Tuesday, June 14, 2005

A Leftie I Can't Respect

I've been bashing our Commander-in-Chimp quite a bit, and lately also Governor Schwulenegger here in California, but my aim is to be an equal opportunity dispenser of satiric vitriol. For that reason, today I'd like to tell you a little bit about former San Francisco mayor Willie Brown.

I hope you can tell from my writings so far in this blog that my objections to His Willieness have nothing whatsoever to do with race, and I expect it's quite clear that I'm not at all offended that he authored and championed legislation to legalize private sexual relations between consenting adults of the same sex. Indeed, that's an accomplishment that I honor.

My objection centers on his style of governance. When Willie Brown ran for mayor for the first time in 1995, having been removed from the Assembly by term limits, a good friend of mine said, "Yeah, he's a crook, but he's our crook." In other words, because Brown consistently toed the good liberal policy line, any shady dealings he may have engaged in to get there were badges of honor rather than charges for a grand jury. Brown not only engaged in, but actively reveled in petty political payback. Brown's political friends could park anywhere in the city with impunity — a valuable perk in a city where one often needs to allow more time to circle for parking than to actually drive from Point A to Point B — using such things as an expired press pass for a radio station that no longer broadcasts. If I may play on a hackneyed analogy, Willie Brown enjoyed the making of the sausage even more than he valued the end product.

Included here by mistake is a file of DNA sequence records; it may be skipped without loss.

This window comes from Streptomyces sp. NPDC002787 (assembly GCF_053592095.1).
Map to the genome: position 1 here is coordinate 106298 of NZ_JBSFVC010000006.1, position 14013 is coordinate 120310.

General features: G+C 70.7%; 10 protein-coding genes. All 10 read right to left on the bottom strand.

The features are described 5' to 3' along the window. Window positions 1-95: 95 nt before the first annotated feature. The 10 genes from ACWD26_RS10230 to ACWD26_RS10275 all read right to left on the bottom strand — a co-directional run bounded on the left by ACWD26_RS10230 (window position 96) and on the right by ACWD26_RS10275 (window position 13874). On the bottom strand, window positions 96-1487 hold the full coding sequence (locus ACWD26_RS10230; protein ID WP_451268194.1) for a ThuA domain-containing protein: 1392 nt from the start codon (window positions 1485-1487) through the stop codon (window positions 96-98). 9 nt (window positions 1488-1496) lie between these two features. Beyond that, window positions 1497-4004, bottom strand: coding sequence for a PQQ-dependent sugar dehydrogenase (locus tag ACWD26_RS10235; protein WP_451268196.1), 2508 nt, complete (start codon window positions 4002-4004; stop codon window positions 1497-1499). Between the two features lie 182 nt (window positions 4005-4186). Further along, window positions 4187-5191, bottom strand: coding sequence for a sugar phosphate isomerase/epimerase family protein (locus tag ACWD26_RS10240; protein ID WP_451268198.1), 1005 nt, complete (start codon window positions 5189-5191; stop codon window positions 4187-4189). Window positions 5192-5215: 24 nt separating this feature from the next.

I don't respect Willie Brown because I don't believe he dealt honestly with the citizens of San Francisco. Call me naïve (Ooh, I love it when you call me naïve! Say it again, big boy!), but I believe that political leaders, from the local dog-catcher to the President of the United States, should always be forthright and honest with the public. The occasional exception to that rule — such as FDR's outright lies to the American people in the build-up to World War II, repeating in the 1940 election that he had no intention of sending American boys to fight in a foreign war even as he held secret meetings with then First Lord of the Admiralty [roughly Secretary of the Navy] Winston Churchill — only serves to highlight the extremity of circumstance that justifies breaking it. Building a combination foo-ball stadium and shopping mall isn't even on the same planet.

In short, except for minor differences of goals, Willie Brown would be an excellent fit in the administration of either George W. Shrub or Arnold Schwulenutter.

P.S. Happy Flag Day!